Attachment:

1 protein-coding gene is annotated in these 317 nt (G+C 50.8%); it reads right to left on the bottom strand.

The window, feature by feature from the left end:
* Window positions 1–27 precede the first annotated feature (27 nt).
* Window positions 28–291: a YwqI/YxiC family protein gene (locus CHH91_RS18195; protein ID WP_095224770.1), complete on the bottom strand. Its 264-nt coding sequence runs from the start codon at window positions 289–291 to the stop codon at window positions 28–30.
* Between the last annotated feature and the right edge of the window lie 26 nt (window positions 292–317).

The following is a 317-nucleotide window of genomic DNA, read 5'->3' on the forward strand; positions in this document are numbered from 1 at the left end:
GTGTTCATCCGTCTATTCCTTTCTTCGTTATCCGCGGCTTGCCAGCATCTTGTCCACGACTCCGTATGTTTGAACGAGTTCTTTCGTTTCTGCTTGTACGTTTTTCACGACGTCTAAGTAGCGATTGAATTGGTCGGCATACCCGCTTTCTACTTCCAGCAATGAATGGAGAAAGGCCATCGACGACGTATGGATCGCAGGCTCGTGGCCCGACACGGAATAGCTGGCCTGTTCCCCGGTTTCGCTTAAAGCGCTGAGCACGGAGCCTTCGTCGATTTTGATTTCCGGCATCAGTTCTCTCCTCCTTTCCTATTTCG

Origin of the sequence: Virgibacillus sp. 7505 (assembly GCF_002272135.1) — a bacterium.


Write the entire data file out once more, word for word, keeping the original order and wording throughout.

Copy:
1 protein-coding gene is annotated in these 317 nt (G+C 50.8%); it reads right to left on the bottom strand.

The window, feature by feature from the left end:
* Window positions 1–27 precede the first annotated feature (27 nt).
* Window positions 28–291: a YwqI/YxiC family protein gene (locus CHH91_RS18195; protein ID WP_095224770.1), complete on the bottom strand. Its 264-nt coding sequence runs from the start codon at window positions 289–291 to the stop codon at window positions 28–30.
* Between the last annotated feature and the right edge of the window lie 26 nt (window positions 292–317).

The following is a 317-nucleotide window of genomic DNA, read 5'->3' on the forward strand; positions in this document are numbered from 1 at the left end:
GTGTTCATCCGTCTATTCCTTTCTTCGTTATCCGCGGCTTGCCAGCATCTTGTCCACGACTCCGTATGTTTGAACGAGTTCTTTCGTTTCTGCTTGTACGTTTTTCACGACGTCTAAGTAGCGATTGAATTGGTCGGCATACCCGCTTTCTACTTCCAGCAATGAATGGAGAAAGGCCATCGACGACGTATGGATCGCAGGCTCGTGGCCCGACACGGAATAGCTGGCCTGTTCCCCGGTTTCGCTTAAAGCGCTGAGCACGGAGCCTTCGTCGATTTTGATTTCCGGCATCAGTTCTCTCCTCCTTTCCTATTTCG

Origin of the sequence: Virgibacillus sp. 7505 (assembly GCF_002272135.1) — a bacterium.